When are Cops Heroes?

I rewatched Guardians of the Galaxy Vol. 1 the other night, after seeing the sequel. My thoughts had been hovering on a PoliceLivesMatter bumper sticker I saw slapped to the back of a stop sign that day when I sat down to watch superheroes. This got me to thinking about superheroes and real heroes and what heroes are, philosophy. What the hell is a hero anyway? I know I’m not the first philosopher to ask the question. That was probably Aristotle while examining the ethics of bravery. But my thoughts went to Peter A. French, a contemporary expert in the realm of moral philosophy and responsibility.

In the eleventh chapter of his book Responsibility Matters, French examines the role heroism plays in moral action. Who is the moral hero? What does it take to be a moral hero? French draws the archetype of the modern hero as the comic book superhero, but he is quick to denounce this iconography. The superhero is superhuman, and thus a terrible model for the moral hero. Like the Nietzschean Übermensch that they descend from, the superhero’s abilities place them outside the moral rules for mere mortals, placing them beyond good and evil. The morality of the superhero is simpler, easier, more straight-forward, black and white, and immediately obvious. Worse, it lacks all nuance. It does not require thinking or compassion or sacrifice. It is authoritarian and comes down upon mortals from above. Like gods before them, the superheroes simply know right from wrong. When they deal out death, their vaulted place above mortals makes their decisions right, in the sense that might always makes right, since to question it is to bring unstoppable violence upon one’s self. One is entirely vulnerable in the presence of the demi-god or superhero.

Police officers, it should noted, are not demi-gods. Unlike most superheroes, the men and women of law-enforcement suffer from the pangs of mortality: they are ignorant, fearful, prejudiced, and self-interested.

French names four conditions he feels are necessary for heroism. The first is that the hero defining actions must intend a “morally desirable end” (113). For example, winning the Super Bowl is not morally relevant, and thus those players that struggle long and hard to achieve that end, even when successful, are not heroes. The second is that a heroic action must involve risk to the hero and the hero must be aware of that risk (114).  Superman is not a hero for charging into a room full of armed bank robbers because their weapons cannot hurt him. The third is that the risk to life or limb or property or others is not being undertaken in the spirit of sport, that is the hero doesn’t gamble for fun (114).  The hero’s motives must be fixed on the “morally desirable end” and not a risk for risk’s sake.  The fourth and final condition is that “the hero’s intention to help others must be proportional to his or her sacrifice” (115). It may be a moral good to save someone some money at the cash register, but risking one’s life to do so is not heroic; it’s foolish.

Heroism, French explains, is not a duty, it is exceptional (116-119). Nor would we want it otherwise. French identifies a tension between society and its heroes that makes heroes both necessary and a threat to the common good (120). This tension tips sometimes this way and sometimes that. But French claims and I agree, that for the last several decades the tension in the US has shifted away from heroes. “We teach rules, not lives”, he writes; “[t]he turn towards litigation in the last thirty years has produced cowardly rule followers who maintain only minimum standards of moral behavior” (121).  Heroism has been overshadowed by celebrity and “Courage has lost ground to security” (121). French concludes this chapter by arguing that “Ideals must be exemplified, principles made incarnate…  In the end, it does not matter whether the heroes we try to replicate are real or fictional. What matters is that the heroes held before our collective consciousness are emulatable personifications of the virtues on which the flourishing of a good society depends” (121).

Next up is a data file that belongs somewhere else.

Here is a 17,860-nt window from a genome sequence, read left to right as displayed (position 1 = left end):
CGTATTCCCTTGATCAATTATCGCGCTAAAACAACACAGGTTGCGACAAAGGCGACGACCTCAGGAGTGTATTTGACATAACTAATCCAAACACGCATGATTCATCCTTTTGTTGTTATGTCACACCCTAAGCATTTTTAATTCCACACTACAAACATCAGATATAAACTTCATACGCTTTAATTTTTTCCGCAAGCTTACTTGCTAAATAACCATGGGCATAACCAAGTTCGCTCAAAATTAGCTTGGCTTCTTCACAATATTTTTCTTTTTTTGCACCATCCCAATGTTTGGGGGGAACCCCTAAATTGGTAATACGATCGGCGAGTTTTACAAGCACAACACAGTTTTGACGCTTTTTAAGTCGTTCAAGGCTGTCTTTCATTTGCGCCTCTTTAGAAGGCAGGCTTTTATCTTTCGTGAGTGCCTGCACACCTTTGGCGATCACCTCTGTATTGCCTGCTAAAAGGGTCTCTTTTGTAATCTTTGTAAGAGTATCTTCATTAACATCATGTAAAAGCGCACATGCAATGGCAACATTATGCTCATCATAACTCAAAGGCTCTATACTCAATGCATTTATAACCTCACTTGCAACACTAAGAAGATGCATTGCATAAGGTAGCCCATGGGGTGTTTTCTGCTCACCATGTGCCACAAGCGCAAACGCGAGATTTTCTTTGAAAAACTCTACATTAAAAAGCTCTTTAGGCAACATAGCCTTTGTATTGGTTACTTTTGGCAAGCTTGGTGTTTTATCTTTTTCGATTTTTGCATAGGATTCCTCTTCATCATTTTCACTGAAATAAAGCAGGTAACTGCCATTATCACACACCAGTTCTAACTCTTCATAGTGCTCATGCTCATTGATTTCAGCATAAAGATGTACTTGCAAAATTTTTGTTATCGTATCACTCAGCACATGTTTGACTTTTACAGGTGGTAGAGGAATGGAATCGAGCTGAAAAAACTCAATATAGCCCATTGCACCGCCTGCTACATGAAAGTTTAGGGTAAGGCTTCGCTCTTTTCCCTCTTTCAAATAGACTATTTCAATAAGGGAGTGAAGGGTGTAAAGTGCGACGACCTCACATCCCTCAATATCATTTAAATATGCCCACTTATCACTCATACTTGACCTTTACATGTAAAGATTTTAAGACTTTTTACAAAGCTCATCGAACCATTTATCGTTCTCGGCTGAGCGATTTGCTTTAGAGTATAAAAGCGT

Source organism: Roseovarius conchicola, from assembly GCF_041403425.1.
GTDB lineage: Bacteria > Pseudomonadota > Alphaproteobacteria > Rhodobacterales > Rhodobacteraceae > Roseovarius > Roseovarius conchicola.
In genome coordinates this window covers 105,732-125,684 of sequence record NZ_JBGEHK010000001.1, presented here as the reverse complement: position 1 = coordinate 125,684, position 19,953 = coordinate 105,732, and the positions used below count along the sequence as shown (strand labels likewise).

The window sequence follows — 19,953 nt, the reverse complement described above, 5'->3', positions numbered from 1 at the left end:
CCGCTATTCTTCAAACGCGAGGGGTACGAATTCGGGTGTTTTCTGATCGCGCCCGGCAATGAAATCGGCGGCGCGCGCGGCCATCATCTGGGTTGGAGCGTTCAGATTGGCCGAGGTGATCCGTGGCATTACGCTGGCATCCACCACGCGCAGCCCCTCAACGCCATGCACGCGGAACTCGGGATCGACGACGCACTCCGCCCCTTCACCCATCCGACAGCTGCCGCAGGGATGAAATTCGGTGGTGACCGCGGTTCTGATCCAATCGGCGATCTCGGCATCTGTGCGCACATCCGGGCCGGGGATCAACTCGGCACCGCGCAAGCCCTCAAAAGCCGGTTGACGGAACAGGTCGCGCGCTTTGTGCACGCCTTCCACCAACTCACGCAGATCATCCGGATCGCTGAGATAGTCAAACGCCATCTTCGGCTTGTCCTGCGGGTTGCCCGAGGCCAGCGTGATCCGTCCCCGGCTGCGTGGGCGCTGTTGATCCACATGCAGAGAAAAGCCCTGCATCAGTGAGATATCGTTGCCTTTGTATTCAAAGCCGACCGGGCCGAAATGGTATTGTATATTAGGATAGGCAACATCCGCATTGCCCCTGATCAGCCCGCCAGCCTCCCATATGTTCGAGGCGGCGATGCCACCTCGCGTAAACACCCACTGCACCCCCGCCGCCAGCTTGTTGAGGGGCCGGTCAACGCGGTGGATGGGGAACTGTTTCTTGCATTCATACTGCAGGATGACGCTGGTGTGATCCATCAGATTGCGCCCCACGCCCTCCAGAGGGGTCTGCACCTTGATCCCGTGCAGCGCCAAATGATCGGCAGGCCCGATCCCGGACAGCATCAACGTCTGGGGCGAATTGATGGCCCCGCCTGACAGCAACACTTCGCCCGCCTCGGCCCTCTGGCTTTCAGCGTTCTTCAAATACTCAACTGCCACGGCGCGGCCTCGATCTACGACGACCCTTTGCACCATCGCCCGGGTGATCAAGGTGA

But what about the superheroes of Guardians Vol. 1. In that movie, none of the Guardians start as moral heroes. Star-Lord is a thief and roguish womanizer. Gamora is a ruthless assassin. Groot and Rocket are petty bounty-hunters. And Drax the Destroyer is in prison for mass murder. Not exactly the stuff moral heroes are made of. After forming a loose confederacy to sell a stolen orb for inordinate money, things go downhill quick for these non-heroes–morally and physically. After the story arc reaches its nadir, each of the characters comes to have a singular moment. In this moment the individual character finds him or her or it-self in a decisive situation. It is an opportunity both for self-sacrifice and towards a “morally desirable end”, a giving over of your one’s self to something greater and better. After Gamora realizes that the “orb” contains a planet-devastating weapon, she decides not to sell it and even to fight the powerful forces that seek to have it, in order to protect the lives of strangers.   Nevertheless, the orb is taken and Gamora left for dead. Star-Lord then risks his life and gives up his freedom to Yondu (who wants to kill him at this point) in order to save Gamora from death. Drax–after summoning his enemy and endangering everyone in an ultimately doomed revenge attempt–comes to admit his weaknesses and place trust and value in his friends. Groot denies Rocket, demanding that they attempt to save Star-Lord and Gamora from Yondu despite the fact that there is no profit in it for them. Many of these transformations are done to comic effect, but nevertheless, the heroism feels pretty real.